The U.S. State Department last week said it was reviewing alternate routes for the planned Keystone XL pipeline to avoid environmentally sensitive territory in Nebraska. That decision could move final approval, originally expected at the end of this year, to after the 2012 presidential elections in the United States.
Canadian Prime Minister Stephen Harper said during a meeting with Asian trading partners in Hawaii that the State Department's decision highlighted the importance of working closer with the Chinese.
"This does underscore the necessity of Canada making sure that we are able to access Asia markets for our energy products," he was quoted by The Wall Street Journal as saying. "And that will be an important priority of our government going forward."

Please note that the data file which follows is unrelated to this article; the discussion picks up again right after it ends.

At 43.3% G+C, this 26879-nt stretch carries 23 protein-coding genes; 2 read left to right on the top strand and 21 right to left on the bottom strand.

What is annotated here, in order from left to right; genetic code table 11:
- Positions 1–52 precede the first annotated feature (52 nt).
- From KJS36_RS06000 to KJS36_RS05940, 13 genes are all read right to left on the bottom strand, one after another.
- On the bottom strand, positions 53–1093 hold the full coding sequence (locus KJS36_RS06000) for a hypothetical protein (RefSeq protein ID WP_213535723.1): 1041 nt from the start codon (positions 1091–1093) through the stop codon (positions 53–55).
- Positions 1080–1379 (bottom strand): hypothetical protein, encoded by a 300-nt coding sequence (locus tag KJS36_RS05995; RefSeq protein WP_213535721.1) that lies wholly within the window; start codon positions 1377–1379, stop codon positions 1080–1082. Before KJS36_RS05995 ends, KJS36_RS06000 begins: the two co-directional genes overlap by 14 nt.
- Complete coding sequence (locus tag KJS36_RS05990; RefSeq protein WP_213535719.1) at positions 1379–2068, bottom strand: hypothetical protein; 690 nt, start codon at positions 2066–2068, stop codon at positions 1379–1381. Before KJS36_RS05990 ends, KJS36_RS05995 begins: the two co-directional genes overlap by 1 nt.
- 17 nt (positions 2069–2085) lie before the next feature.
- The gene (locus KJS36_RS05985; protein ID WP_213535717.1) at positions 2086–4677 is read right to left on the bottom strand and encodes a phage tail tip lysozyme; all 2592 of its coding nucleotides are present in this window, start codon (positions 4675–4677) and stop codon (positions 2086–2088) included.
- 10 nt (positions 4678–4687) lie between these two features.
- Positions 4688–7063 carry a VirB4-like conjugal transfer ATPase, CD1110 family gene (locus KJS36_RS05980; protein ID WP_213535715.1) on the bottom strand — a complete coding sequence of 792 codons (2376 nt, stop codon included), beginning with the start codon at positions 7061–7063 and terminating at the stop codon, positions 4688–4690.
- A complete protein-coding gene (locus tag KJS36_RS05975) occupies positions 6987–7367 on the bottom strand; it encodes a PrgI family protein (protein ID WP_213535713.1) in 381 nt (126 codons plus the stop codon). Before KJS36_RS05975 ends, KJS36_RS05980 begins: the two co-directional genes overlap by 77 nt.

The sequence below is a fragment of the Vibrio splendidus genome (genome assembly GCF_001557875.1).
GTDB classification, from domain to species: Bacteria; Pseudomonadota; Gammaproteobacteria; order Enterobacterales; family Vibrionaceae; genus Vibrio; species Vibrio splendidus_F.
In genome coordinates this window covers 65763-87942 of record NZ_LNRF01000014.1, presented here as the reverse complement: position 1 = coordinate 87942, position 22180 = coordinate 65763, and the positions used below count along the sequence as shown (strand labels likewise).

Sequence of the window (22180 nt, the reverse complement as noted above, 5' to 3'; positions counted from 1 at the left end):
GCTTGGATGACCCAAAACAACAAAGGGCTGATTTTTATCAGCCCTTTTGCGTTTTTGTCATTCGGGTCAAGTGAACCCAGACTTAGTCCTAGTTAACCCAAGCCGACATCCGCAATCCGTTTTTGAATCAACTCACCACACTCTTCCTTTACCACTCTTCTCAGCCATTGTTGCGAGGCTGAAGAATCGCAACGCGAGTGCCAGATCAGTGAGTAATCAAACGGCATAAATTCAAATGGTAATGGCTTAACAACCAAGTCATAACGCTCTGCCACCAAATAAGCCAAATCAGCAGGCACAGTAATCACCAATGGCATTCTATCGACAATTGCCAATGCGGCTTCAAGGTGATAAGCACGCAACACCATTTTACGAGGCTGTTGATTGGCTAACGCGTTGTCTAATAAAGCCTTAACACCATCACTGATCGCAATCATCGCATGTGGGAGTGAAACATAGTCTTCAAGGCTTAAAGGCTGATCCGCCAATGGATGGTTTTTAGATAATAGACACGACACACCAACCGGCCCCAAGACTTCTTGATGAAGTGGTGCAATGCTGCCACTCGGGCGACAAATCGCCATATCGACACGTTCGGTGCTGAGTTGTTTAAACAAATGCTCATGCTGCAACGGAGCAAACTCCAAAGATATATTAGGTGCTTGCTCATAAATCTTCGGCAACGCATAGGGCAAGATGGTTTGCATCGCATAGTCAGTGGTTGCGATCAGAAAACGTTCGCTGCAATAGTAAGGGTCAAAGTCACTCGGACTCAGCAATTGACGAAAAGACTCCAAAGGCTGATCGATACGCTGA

The Canadian government said a heavy crude oil pipeline would get built to carry oil from tar sands projects in Alberta province one way or the other. The direction of that pipeline would depend on the end consumer.
Harper, in a statement, said he was disappointed with the U.S. government on the pipeline. TransCanada, the company behind Keystone XL, said they expected the project would be approved eventually.